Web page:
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Recently I have been having issues while trying to send really long queries to Solr from Sitecore.

Sometimes my problem was Solr rejecting the request, other .Net itself complaining about the length of the uri.


Error: Invalid URI: The Uri string is too long.


The remote server returned an error: (414) Request-URI Too Long


After considering setting higher values on Solr configuration, the long-term solution seems to be to use the post method to send the request. This is now part of Solrnet, the .Net client used by Sitecore.


I got in contact with Sitecore, but while waiting I came up with this "solution":


Create a new SolrStartUp class inheriting from the default one

publicclassPostSolrStartUpDefaultSolrStartUp

    {
        protected override ISolrConnection CreateConnection(string serverUrl)
        {
            SolrConnection basecon = new SolrConnection(serverUrl) { Timeout = SolrContentSearchManager.ConnectionTimeout };
            
 
            FieldInfo field = typeof(DefaultSolrStartUp).GetField("solrCache"BindingFlags.Instance | BindingFlags.NonPublic);
            var basecache = field.GetValue(this);
            if (basecache != null)
            {
                basecon.Cache = (ISolrCache)basecache;
            }
            PostSolrConnection solrConnection = new PostSolrConnection(basecon, serverUrl);
            return solrConnection;
        }
    }


Create a new Sitecore Initializer

public class InitializeSolrProvider
    {
        public InitializeSolrProvider()
        {
        }

        public void Process(PipelineArgs args)
        {
            if (!SolrContentSearchManager.IsEnabled)
            {
                return;
            }
            if (!IntegrationHelper.IsSolrConfigured())
            {
                (new PostSolrStartUp()).Initialize();
                return;
            }
            IntegrationHelper.ReportDoubleSolrConfigurationAttempt(this.GetType());
        }
    }


Replace the default initializer with yours

  <sitecore>
    <pipelines>
      <initialize>
        <processor type="ClearPeople.Sitecore.ContentSearch.SolrProvider.InitializeSolrProvider, ClearPeople.Sitecore"
         patch:instead="processor[@type='Sitecore.ContentSearch.SolrProvider.Pipelines.Loader.InitializeSolrProvider,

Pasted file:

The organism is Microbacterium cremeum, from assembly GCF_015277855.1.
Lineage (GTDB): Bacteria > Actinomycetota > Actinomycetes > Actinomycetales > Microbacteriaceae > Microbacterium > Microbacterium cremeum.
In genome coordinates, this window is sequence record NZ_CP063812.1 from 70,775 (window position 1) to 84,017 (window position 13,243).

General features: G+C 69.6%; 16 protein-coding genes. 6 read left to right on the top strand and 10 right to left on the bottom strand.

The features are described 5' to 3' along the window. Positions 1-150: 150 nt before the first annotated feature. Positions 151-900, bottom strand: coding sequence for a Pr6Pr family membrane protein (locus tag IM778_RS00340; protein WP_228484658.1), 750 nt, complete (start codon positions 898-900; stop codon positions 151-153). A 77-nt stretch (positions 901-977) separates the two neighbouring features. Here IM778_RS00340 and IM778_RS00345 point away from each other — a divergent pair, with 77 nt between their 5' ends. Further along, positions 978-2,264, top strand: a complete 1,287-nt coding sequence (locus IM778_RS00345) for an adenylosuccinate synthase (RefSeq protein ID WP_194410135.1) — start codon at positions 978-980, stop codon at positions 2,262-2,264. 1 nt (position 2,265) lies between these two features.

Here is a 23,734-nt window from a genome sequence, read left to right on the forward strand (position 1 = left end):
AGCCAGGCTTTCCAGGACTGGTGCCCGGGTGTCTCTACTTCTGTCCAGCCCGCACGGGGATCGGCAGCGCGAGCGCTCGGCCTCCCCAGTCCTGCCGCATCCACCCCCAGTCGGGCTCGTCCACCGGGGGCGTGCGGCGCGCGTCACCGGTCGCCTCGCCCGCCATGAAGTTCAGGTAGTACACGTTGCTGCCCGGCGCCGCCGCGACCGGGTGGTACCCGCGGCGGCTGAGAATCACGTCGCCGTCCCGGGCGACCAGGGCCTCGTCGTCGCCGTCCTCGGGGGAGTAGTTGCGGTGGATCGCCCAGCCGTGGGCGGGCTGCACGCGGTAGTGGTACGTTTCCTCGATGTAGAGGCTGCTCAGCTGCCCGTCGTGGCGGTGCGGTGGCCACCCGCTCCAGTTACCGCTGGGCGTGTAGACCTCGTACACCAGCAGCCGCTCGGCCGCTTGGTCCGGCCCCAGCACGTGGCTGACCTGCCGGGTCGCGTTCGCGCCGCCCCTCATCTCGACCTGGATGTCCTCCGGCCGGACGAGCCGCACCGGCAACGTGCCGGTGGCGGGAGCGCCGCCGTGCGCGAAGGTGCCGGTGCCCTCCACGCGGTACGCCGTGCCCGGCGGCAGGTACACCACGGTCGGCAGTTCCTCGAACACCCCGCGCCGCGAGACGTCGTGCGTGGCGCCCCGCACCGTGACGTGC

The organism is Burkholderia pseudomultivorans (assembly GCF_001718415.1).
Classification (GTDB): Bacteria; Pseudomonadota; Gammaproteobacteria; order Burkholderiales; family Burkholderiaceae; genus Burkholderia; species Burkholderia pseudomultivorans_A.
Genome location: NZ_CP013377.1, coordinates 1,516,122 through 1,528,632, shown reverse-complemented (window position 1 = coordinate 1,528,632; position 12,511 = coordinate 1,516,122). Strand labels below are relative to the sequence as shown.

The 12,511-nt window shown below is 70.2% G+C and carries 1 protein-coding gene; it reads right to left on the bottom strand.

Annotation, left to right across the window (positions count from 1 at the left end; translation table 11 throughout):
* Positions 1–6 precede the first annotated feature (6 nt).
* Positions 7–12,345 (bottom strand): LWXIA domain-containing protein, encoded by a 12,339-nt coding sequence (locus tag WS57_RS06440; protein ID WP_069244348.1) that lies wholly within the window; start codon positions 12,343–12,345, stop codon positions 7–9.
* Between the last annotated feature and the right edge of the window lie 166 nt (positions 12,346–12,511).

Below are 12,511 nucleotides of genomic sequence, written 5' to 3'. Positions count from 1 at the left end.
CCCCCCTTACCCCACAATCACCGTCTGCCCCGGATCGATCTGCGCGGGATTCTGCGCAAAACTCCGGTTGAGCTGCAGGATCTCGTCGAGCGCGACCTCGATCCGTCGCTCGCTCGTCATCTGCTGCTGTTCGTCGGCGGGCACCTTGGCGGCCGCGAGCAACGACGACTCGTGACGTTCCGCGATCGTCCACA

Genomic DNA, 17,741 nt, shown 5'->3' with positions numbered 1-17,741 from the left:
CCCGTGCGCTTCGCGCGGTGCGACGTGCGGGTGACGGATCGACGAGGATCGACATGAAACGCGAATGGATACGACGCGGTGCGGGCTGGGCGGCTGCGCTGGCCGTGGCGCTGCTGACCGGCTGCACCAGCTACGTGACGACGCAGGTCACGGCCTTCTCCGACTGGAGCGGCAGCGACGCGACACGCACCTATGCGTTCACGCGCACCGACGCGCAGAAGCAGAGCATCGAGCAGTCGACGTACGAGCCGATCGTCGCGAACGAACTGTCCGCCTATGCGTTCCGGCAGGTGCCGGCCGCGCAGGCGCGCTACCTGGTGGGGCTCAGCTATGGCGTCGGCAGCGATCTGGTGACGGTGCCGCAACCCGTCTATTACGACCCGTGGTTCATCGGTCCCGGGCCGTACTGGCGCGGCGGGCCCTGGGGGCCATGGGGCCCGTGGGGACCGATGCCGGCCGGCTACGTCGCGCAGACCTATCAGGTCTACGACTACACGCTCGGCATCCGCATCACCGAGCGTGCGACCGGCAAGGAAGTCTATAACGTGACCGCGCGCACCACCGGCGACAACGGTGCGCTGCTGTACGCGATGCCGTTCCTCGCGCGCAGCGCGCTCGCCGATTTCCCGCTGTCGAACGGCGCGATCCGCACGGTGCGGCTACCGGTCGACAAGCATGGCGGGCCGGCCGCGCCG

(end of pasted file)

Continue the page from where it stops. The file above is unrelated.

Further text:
Sitecore.ContentSearch.SolrProvider']" />
      </initialize>
    </pipelines>
  </sitecore>


That's it, with these changes my Sitecore instance communicates with Solr using post.


Tricks:

  • You must add a reference to SitecoreContentSearch.SolrProvider
  • You need to reference Solrnet 4.0.2.002 I couldn't find a valid version on Nuget, as the 4.0.2 (beta) doesn't have the new PostSolrConnection class we need, So I had to fall back to the one provided with Sitecore.

Side effects found so far:

  • With get, when Solr returns some errors due to invalid field names, the error could be found in the search log, now it appears in the general log

Disclaimer: Of course, this is some PoC, and you must test and improve it yourself before using it in a real project.


Update 09/06/2017: Sitecore has reported this as a bug and has a patch available that let you configure which method to use: GET or POST. The reference number for this patch is 166359 The patch uses the same solution as this code to connect to Solr via POST with the PostSolrStartUp class. This is how they introduced the configuration bit in the InitializeSolrProvider:


public void Process(PipelineArgs args)
        {
            if (SolrContentSearchManager.get_IsEnabled())
            {
                string setting = Settings.GetSetting("ContentSearch.RequestMethod");
                if (IntegrationHelper.IsSolrConfigured())
                {
                    IntegrationHelper.ReportDoubleSolrConfigurationAttempt(this.GetType());
                    return;
                }
                if (!StringExtensions.IsNullOrEmpty(setting) && setting.ToLower() == "post")
                {
                    (new PostSolrStartUp()).Initialize();
                    return;
                }
                (new DefaultSolrStartUp()).Initialize();
            }
        }

Author bio

Vicent Galiana
Vicent Galiana
Solutions Architect
Putting blocks together to make things easier, creating those missing clever parts which make it possible. That's my passion, that's my hobby, that's my job. It's about keeping up to date with current tools, and figuring out how to glue them together to solve client's challenges.

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